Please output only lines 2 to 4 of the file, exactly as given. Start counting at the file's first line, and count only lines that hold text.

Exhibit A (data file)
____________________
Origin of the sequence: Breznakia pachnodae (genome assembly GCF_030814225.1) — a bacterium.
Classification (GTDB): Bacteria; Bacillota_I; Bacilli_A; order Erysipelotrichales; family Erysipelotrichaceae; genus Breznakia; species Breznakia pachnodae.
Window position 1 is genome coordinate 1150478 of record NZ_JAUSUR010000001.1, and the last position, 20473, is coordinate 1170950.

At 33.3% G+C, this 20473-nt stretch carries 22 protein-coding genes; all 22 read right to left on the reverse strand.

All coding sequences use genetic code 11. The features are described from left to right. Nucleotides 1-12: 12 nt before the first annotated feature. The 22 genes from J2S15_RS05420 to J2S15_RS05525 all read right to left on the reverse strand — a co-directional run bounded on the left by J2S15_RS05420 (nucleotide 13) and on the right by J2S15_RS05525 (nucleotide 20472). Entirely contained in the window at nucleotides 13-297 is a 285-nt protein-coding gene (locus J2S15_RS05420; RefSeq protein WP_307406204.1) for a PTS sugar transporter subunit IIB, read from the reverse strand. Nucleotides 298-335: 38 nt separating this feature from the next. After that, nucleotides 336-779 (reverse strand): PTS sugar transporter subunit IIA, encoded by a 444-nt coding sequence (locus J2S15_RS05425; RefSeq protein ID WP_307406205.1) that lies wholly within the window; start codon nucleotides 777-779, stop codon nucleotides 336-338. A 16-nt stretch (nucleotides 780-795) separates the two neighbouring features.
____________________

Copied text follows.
Classification (GTDB): Bacteria; Bacillota_I; Bacilli_A; order Erysipelotrichales; family Erysipelotrichaceae; genus Breznakia; species Breznakia pachnodae.
Window position 1 is genome coordinate 1150478 of record NZ_JAUSUR010000001.1, and the last position, 20473, is coordinate 1170950.

At 33.3% G+C, this 20473-nt stretch carries 22 protein-coding genes; all 22 read right to left on the reverse strand.